Overall, our results demonstrate that flexibility throughout the antibody can be changed significantly by mutations in both the FWR and CDR regions, and, more generally, that affinity maturation in bnAbs does not follow the rigidification paradigm in all cases.
Our analyses of MD simulation results clearly indicate significant ‘exceptions’ to the paradigm of antibody rigidification during affinity maturation. For the 3BNC60 lineage, flexibility progressively increased, while the opposite is true for the CH103 lineage. For the PGT121 lineage, our results indicate that the intermediate is more flexible than either the mature or germline antibodies, so that this is an example of a more complex maturation trajectory. The germline for the CH103 lineage bound strongly to the CD4 binding site of the founder HIV envelope glycoprotein (Liao et al., 2013). Conversely, ancestors of 3BNC60 show lower potency and breadth of neutralization (Scheid et al., 2011; Klein et al., 2013). Therefore, although the founder viral strain for the patient from whom 3BNC60 was harvested was not available, this result suggests that the 3BNC60 ancestors bind weakly to the CD4 binding site of the epitope that induced bnAb evolution. In general, it is not likely that a naive germline B cell will have a strong affinity for the shared conserved residues. Thus, we hypothesized that the traditional paradigm of reduced flexibility with maturation applies when the germline BCR binds strongly to the conserved shared residues of the variant antigens that induce the evolution of bnAbs. More complex evolution of flexibility can result when this is not the case, as we found for the 3BNC60 and PGT121 lineages. To explore this hypothesis in light of processes that occur during AM in the presence of variant antigens, we developed a simplified model of AM.
Past studies analyzing the evolution of bnAbs in infected persons show that often diversification of viral strains precedes the development of bnAbs (Liao et al., 2013; Doria-Rose et al., 2014; Bhiman et al., 2015). Thus, we studied AM induced by a cocktail of multiple variant antigens. Our computational model of affinity maturation of B cells includes somatic hypermutation (SHM) in the CDR as well as in the FWR. The purpose of our computational model is not the quantitative reproduction of existing experiments or our MD simulation results, but rather to provide mechanistic insights into how mutations in the CDR and FWR regions change the flexibility of Ab structure to influence the development of breadth and potency. As in recent models of the mutation and selection phenomena that occur during AM induced by multiple variant antigens, which predicted phenomena that were experimentally validated (Wang et al., 2015), our model for AM does not explicitly consider the motion of B cells in space or the atomistically detailed structure of BCRs and antigens. The model is conceptually similar to the one described by (Wang et al., 2015) and (Shaffer et al., 2016), but we adopt a different approach to modeling the BCRs, the variant antigens, and their interactions with each other. The present approach explicitly considers the flexibility of the antibody structures in determining the free energy of interactions between BCRs and antigens. We first describe how the binding free energy is estimated, and then show how the various steps of AM are computed (further details are provided in the Materials and methods).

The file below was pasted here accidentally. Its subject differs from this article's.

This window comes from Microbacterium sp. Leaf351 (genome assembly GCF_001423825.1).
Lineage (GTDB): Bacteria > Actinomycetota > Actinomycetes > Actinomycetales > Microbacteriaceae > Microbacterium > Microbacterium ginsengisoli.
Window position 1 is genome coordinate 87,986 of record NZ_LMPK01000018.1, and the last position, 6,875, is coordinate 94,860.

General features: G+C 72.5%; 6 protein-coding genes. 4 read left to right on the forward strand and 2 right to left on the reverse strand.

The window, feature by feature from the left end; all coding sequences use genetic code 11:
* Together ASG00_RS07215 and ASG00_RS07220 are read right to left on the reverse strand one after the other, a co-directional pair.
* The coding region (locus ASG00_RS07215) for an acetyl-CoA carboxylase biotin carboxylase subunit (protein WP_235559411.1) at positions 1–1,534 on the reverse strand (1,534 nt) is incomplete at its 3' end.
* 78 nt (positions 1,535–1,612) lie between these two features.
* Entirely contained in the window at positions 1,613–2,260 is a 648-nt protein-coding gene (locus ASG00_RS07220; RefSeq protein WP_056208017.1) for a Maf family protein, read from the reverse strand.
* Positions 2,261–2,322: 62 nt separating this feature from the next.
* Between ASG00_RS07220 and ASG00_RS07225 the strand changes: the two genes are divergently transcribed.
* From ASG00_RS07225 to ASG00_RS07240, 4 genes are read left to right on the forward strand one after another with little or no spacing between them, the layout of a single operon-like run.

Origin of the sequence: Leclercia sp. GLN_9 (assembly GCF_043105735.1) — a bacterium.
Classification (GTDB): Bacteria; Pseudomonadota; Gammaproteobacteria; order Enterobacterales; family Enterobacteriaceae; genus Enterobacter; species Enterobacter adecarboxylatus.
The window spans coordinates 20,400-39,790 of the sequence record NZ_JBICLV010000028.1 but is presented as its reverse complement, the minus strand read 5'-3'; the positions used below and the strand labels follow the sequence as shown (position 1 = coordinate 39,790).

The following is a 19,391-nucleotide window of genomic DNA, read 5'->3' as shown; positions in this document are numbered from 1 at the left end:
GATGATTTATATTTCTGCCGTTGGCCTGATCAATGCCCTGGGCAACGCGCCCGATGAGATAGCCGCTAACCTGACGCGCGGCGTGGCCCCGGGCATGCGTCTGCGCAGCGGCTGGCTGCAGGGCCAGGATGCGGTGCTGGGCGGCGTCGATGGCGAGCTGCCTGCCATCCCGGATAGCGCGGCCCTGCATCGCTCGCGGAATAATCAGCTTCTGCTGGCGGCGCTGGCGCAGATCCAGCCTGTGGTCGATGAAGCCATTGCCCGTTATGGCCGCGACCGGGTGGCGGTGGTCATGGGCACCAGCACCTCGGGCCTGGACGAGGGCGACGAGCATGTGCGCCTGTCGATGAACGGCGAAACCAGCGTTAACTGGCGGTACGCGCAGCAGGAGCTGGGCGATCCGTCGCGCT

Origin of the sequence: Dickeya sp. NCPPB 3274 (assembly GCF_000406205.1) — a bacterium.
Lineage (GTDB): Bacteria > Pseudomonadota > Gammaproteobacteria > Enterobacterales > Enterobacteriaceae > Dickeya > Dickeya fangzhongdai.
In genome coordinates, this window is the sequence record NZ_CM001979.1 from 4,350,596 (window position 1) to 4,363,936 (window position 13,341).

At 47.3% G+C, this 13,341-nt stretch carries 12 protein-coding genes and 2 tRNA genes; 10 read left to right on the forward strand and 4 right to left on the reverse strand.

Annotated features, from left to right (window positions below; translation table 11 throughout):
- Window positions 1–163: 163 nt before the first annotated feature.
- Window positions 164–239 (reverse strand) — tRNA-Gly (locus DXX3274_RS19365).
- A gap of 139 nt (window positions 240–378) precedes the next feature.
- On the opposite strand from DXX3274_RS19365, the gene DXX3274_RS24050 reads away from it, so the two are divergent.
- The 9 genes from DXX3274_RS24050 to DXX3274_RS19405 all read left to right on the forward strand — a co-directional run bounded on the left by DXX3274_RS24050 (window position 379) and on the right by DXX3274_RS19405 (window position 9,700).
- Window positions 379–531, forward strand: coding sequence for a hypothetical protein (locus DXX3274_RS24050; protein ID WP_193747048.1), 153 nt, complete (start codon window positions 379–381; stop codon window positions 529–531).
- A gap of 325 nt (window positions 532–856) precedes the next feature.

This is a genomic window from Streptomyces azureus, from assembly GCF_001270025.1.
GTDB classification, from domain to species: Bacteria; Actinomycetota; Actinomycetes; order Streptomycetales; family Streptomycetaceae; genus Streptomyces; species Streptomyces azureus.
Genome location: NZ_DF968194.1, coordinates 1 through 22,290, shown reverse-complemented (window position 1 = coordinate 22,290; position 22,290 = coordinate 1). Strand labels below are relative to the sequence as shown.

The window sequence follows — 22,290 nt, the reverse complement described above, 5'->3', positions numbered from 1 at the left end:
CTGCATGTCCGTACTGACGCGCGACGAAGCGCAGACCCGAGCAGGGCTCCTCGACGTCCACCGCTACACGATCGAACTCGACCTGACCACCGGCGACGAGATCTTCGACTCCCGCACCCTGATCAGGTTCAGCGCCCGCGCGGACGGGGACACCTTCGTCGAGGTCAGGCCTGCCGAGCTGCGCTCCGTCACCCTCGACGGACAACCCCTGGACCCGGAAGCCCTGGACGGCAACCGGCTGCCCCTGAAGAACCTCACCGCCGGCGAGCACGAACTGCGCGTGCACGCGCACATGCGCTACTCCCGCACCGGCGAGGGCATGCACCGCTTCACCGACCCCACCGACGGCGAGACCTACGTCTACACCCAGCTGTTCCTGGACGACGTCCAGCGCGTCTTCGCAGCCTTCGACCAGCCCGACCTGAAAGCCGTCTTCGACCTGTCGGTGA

The variant antigens have a certain fraction λ of their amino acid sequence that is the same. This fraction represents the shared conserved residues of the targeted epitope; (1- λ) is the fraction of amino acids that differ. Each B cell is characterized by its binding energy Ec to the shared conserved region, and its binding energy Evi to the variable part of each antigen i. Lower (i.e., more negative) binding energies indicate stronger binding. Further, the flexibility of the BCR can play an important role in determining the entropy loss on binding. For more rigid BCR structures, there is a smaller loss of entropy upon binding; for more flexible BCRs, the binding free energy is less favorable (for the same binding energy) because of the greater entropy loss. However, since more flexible structures can bind to more diverse antigen variants, increased flexibility can contribute favorably to the binding energy. For simplicity, we characterize the structural flexibility of a BCR by a single parameter Q, which take values between 0 and 1; Q = 0 and Q = 1 correspond to a highly flexible and a highly rigid structure, respectively. Given the analysis above, we introduce an approximate model for the binding free energy, for a BCR characterized by Q, Ec and Evi (defined above) with antigen variant, i, it is defined as: